A tax proposal for Olympia parks is on the drawing boards for city voters. Whether it ultimately takes shape in time for the November ballot remains to be seen.
We're skeptical. But this is an excellent time for the Olympia City Council to explore what’s possible. Several properties may be available for public purchase, but they won’t be around forever – whether it’s buying woods next to LBA Park or removing a decaying high-rise building on the city’s isthmus.
“If we don’t do anything, we aren’t going to be able to buy any of the property people want us to,” says Jim Cooper, chair of the City Council’s Finance Committee who is crafting a plan that goes to the council Tuesday for consideration.
A key piece he’s working on is how to assure voters that new tax money will go into parks-land acquisition, development and maintenance of parks, and not be diverted. Cooper wants to create a Metropolitan Parks District to receive the new tax funds that could not be used for any other purpose. He’s also looking at ways to earmark additional money for parks out of the city’s general fund.
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But Cooper and colleagues have their work cut out for themselves. Some like Mayor Stephen Buxbaum, who favors a park district, first want to see a parks plan update.
And making sure new tax money goes to parks is a credibility matter that could float or sink any ballot measure.
That’s because old-timers remember the major parks and sidewalks measure passed in 2004. There aren’t complaints about money earmarked for recreation-related sidewalks in that package, but money raised from the 3 percent increase in utility taxes didn’t get the promised results.
In fact, of the 500 acres of new parks and open-space outlined to voters at the time of the election, the city has managed to acquire just 63 acres.
The city had good reasons for falling short — the Great Recession was chiefly to blame for shifting priorities. But this diversion or dedication of funds to maintenance rather than new land purchases was done in the light of day and with the knowledge and consent of the City Council.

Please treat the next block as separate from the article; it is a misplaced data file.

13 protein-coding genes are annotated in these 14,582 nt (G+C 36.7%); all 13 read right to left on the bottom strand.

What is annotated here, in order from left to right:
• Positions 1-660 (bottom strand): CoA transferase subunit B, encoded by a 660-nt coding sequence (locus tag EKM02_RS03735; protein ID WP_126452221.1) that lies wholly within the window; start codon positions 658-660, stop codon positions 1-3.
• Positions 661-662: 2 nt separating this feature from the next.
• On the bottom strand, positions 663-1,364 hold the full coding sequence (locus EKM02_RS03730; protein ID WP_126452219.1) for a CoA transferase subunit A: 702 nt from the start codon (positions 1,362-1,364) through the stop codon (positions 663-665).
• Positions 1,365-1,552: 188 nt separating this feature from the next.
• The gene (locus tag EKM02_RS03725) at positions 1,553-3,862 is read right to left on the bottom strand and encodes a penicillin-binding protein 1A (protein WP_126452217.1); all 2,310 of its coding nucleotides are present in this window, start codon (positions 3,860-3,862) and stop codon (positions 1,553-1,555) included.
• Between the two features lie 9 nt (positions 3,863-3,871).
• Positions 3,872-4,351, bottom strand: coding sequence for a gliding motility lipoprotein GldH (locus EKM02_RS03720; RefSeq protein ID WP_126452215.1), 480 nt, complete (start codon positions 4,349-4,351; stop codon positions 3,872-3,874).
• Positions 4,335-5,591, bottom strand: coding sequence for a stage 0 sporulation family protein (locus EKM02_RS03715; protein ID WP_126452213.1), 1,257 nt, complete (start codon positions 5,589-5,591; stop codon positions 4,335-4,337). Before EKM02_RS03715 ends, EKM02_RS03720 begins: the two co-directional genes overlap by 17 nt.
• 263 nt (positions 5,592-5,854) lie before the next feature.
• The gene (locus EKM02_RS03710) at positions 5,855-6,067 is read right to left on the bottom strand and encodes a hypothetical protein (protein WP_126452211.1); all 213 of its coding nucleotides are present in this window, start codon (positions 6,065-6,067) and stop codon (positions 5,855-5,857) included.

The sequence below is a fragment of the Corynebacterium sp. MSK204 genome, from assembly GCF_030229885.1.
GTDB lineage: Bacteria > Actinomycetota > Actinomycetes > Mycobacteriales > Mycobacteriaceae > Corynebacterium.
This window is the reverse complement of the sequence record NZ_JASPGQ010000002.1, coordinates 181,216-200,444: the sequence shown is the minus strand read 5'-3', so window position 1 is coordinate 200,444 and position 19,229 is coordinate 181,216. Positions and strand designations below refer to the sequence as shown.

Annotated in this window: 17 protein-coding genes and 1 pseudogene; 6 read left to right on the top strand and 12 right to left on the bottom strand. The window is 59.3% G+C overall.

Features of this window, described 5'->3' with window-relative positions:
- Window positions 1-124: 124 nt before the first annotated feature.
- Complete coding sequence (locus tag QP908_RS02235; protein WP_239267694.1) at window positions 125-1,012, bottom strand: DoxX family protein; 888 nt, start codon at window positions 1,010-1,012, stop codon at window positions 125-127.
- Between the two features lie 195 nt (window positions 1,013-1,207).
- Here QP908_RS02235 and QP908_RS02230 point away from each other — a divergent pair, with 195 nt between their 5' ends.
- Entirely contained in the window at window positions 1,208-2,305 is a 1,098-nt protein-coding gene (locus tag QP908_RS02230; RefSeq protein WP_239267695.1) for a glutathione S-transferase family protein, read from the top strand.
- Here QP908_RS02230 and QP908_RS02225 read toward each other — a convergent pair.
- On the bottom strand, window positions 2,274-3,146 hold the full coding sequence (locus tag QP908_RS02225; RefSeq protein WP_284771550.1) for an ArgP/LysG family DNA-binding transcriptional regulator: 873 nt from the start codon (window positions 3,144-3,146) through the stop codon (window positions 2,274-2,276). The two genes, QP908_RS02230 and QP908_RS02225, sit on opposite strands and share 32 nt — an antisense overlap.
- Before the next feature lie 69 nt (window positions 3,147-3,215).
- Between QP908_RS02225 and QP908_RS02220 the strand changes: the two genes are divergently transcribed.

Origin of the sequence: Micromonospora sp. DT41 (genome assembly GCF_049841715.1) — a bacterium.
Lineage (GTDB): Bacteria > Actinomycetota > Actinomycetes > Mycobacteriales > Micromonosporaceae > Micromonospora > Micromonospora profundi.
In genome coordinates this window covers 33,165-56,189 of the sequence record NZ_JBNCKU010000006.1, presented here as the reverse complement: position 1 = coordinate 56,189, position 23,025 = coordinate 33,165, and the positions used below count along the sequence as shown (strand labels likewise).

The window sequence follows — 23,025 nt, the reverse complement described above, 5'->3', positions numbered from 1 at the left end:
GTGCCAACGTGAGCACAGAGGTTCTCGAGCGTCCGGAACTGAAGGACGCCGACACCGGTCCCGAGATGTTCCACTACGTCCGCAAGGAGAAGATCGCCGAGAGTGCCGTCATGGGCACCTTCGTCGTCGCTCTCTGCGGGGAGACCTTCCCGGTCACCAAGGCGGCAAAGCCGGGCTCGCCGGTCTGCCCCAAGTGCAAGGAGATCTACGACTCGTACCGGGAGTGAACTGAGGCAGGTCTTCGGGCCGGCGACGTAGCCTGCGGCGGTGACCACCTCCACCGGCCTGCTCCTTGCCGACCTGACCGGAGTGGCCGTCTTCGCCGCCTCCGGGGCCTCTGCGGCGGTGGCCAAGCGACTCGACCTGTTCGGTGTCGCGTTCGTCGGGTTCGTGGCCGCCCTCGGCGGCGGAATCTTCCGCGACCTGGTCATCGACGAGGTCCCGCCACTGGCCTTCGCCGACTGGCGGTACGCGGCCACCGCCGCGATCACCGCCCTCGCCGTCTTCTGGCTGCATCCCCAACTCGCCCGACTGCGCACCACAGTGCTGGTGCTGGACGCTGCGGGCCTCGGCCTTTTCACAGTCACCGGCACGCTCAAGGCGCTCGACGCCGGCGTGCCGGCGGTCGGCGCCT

But that’s not an ideal record to run on if voters are being asked again to pony up and they think specific projects are in the viewfinder.
In fact, key players in the 2004 effort have been sharply critical, saying the city didn’t keep faith with its voters. Finding a way to make some peace with them — including activist Jim Lazar, former council member Karen Messner and former mayor Bob Jacobs — is essential.
Lazar, Messner and Jacobs want the city to re-pledge future revenues from the voter-approved utility tax to purchasing parks land and to take other steps that bring current budgeting practices in line with the vision they think voters blessed in 2004. But city manager Steve Hall says it’s not possible to restore the old funding mechanisms without cutting close to $1.2 million this year from other city programs.
Clearly some kind of compromise is needed. The metro parks concept looks like a piece of the answer.
As outlined by Hall and Cooper, a property tax levy of 54 cents per $1,000 of assessed home and land value raises about $3 million a year. Under a scenario accepted by the council’s Finance Committee, the city could devote the first $800,000 of proceeds into maintenance, freeing up past voter-approved utility taxes for use solely to acquire new land and develop parks.
The next $500,000 could go into major repairs such as the rose garden in Priest Point Park, and remaining funds could be put into other capital projects for parks, according to Hall.
Major sites such as LBA or purchase and demolition of the isthmus high rise would eat up much of the money. To swing those two deals together the city might need $14 million, according to Hall. Another major purchase costing potentially more than $12 million is a former berry farm along Yelm Highway.
Then there is another big repair due on the boardwalk bulkhead under Percival Landing along Fourth Avenue, which might get some state grant assistance; the city also has identified some 80 small parcels that are important wildlife habitat.
That brings us to another stumbling block: the city’s park priorities. Buxbaum has a good point about clarifying them and ranking projects in order of priority.
Still, we’re encouraged to see the effort by Cooper to build support for a ballot measure whether it’s in November or early next year. The city needs to invest if it will ever have enough parks to accommodate the potential 40 percent growth in population predicted over the next two decades. In forcing the issue Cooper is giving the city a chance to find focus.
Whatever the result, to be successful advocates need to find a middle path – reconciling our city’s promises of parks-funding in the past with its future needs – while finding agreement on priority projects that voters can support.